Shamra Boel-Studt, Ph.D. (College of Social Work) presented virtually at the Association of Children’s Residential Centers’ International Therapeutic Residential Care Summit.

James Sickinger, Ph.D. (Department of Classics), gave the annual Charles E. Moore lecture at Trinity College, “Athenian Ostracism: New Light on an Ancient Practice.”

Maxine Montgomery, Ph.D. (Department of English) was a featured guest for an online book discussion of Toni Morrison’s tenth novel, “Home.” The book discussion is part of the Goodreads Discussion Group’s Read/Respond Project featuring conversations by international scholars on texts dealing with the relation between Literature, History, and Human Rights.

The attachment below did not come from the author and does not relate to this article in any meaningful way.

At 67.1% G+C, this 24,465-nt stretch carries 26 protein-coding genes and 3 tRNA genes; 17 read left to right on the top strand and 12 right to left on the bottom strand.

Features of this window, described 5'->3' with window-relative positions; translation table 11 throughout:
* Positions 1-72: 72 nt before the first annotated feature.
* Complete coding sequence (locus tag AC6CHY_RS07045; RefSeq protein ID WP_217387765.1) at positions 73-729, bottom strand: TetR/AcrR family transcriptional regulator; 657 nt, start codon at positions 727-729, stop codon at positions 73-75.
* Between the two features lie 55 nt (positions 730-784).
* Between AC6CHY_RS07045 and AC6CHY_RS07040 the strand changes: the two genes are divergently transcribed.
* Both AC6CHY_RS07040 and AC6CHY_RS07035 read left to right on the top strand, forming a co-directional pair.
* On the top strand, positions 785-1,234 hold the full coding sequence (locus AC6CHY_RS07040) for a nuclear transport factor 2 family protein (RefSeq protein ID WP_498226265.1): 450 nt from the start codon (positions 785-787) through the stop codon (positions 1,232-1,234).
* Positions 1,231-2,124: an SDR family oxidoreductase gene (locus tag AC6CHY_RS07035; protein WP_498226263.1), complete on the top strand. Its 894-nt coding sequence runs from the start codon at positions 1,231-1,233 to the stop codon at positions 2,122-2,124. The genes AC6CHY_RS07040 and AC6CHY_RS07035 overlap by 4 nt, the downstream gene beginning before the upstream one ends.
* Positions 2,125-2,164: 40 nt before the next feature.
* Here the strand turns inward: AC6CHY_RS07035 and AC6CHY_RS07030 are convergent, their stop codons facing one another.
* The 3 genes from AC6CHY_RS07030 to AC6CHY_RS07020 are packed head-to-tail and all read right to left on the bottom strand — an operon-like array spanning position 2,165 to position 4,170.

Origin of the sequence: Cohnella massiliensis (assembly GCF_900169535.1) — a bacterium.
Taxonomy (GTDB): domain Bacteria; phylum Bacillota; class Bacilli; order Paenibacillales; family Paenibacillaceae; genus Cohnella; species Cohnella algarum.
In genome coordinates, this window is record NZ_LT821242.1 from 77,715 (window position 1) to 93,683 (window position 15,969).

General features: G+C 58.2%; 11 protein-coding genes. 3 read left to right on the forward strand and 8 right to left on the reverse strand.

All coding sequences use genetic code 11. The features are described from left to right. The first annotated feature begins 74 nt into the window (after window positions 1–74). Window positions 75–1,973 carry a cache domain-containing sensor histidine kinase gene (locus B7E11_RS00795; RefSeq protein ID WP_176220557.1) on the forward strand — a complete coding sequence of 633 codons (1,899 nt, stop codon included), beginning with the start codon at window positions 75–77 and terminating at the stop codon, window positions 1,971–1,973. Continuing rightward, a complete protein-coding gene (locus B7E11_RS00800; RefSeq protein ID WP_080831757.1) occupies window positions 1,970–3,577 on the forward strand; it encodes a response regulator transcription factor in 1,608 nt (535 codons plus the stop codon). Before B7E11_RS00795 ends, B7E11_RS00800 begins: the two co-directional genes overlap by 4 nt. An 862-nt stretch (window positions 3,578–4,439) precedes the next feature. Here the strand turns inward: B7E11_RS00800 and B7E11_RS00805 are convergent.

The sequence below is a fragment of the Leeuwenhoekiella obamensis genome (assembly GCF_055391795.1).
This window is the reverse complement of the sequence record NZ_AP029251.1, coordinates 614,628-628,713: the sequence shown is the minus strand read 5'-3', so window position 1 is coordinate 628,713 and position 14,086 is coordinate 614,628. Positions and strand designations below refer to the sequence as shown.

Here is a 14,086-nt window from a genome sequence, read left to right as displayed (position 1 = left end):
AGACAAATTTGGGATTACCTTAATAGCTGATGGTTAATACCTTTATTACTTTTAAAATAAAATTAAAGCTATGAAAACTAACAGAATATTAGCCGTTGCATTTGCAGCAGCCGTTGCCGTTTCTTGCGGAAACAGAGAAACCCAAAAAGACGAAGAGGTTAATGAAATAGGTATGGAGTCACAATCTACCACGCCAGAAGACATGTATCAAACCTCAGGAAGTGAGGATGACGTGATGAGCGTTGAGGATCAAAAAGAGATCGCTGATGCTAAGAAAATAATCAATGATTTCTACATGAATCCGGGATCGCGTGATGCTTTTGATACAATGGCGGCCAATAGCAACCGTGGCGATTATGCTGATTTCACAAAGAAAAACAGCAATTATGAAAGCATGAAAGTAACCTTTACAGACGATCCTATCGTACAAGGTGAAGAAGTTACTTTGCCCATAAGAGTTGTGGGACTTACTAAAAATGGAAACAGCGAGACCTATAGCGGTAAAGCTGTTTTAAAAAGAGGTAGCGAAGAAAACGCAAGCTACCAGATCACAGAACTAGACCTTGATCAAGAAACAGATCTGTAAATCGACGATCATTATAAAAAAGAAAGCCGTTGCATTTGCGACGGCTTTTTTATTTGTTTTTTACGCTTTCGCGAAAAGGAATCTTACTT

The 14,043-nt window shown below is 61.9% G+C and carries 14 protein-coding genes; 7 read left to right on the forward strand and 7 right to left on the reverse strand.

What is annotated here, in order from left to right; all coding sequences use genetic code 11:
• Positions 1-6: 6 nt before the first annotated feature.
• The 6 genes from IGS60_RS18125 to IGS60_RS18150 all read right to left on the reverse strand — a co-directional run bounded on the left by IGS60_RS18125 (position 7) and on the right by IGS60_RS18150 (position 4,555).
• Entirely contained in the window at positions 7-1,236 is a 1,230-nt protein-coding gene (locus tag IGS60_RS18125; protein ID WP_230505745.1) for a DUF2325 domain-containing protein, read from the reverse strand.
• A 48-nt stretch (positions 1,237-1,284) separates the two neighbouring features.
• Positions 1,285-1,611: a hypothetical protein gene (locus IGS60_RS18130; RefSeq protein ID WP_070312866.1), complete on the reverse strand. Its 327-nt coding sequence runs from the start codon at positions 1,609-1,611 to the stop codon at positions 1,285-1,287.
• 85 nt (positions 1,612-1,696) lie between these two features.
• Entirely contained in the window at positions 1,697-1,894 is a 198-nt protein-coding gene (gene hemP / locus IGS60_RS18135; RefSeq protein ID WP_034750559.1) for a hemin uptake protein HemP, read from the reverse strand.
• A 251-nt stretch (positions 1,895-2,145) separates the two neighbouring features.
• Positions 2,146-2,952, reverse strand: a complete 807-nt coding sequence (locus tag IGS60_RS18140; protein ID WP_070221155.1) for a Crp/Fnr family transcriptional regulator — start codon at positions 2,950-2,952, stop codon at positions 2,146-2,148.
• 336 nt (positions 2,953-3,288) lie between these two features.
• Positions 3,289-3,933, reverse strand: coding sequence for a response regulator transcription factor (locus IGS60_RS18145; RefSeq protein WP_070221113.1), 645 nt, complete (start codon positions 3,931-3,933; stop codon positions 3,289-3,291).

Silvia Valisa, Ph.D. (Department of Modern Languages) read a paper “From Books to Periodicals: Print Markets in Italy in the 1850s-60s” at the South Atlantic Modern Languages Association Annual Meeting.

Lara Reglero, Ph.D. and Carolina Gonzalez, Ph.D. (Department of Modern Languages) co-presented the talk “Intonation Correlates in Spanish Wh-In-Situ Questions: Information, Repetition and Surprise. Non-canonical questions” at the Syntax-Prosody Interface Workshop at the University of Chicago Center in Paris, France.

Enrique Álvarez, Ph.D. (Department of Modern Languages) presented his paper “Orgullo Gay? París-Austerlitz (2016) de Rafael Chirbes y la plasticidad literaria del dolor homosexual” at the 3d International Congress of Gender Studies and Queer Theory at the Universidad Autónoma del Estado de México and the Universidad Veracruzana, Mexico.